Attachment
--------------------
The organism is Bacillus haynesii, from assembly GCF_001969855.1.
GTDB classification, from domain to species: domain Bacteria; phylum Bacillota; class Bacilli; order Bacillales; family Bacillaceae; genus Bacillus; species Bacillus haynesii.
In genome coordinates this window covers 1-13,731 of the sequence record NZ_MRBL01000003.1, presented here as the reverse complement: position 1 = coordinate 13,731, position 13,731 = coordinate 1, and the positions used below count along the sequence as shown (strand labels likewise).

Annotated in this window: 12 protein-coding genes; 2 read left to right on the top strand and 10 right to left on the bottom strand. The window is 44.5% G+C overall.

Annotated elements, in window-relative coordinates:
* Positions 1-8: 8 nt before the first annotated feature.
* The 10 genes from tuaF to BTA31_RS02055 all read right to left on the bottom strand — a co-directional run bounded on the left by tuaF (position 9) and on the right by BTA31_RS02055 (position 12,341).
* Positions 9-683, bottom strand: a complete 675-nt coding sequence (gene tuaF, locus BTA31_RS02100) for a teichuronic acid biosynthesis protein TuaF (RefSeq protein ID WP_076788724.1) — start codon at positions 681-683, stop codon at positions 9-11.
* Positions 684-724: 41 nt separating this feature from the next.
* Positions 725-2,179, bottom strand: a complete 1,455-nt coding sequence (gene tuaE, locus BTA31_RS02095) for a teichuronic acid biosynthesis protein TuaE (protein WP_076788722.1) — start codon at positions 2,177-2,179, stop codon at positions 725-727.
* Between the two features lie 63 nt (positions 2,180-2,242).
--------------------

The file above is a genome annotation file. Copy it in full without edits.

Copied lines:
The organism is Bacillus haynesii, from assembly GCF_001969855.1.
GTDB classification, from domain to species: domain Bacteria; phylum Bacillota; class Bacilli; order Bacillales; family Bacillaceae; genus Bacillus; species Bacillus haynesii.
In genome coordinates this window covers 1-13,731 of the sequence record NZ_MRBL01000003.1, presented here as the reverse complement: position 1 = coordinate 13,731, position 13,731 = coordinate 1, and the positions used below count along the sequence as shown (strand labels likewise).

Annotated in this window: 12 protein-coding genes; 2 read left to right on the top strand and 10 right to left on the bottom strand. The window is 44.5% G+C overall.

Annotated elements, in window-relative coordinates:
* Positions 1-8: 8 nt before the first annotated feature.
* The 10 genes from tuaF to BTA31_RS02055 all read right to left on the bottom strand — a co-directional run bounded on the left by tuaF (position 9) and on the right by BTA31_RS02055 (position 12,341).
* Positions 9-683, bottom strand: a complete 675-nt coding sequence (gene tuaF, locus BTA31_RS02100) for a teichuronic acid biosynthesis protein TuaF (RefSeq protein ID WP_076788724.1) — start codon at positions 681-683, stop codon at positions 9-11.
* Positions 684-724: 41 nt separating this feature from the next.
* Positions 725-2,179, bottom strand: a complete 1,455-nt coding sequence (gene tuaE, locus BTA31_RS02095) for a teichuronic acid biosynthesis protein TuaE (protein WP_076788722.1) — start codon at positions 2,177-2,179, stop codon at positions 725-727.
* Between the two features lie 63 nt (positions 2,180-2,242).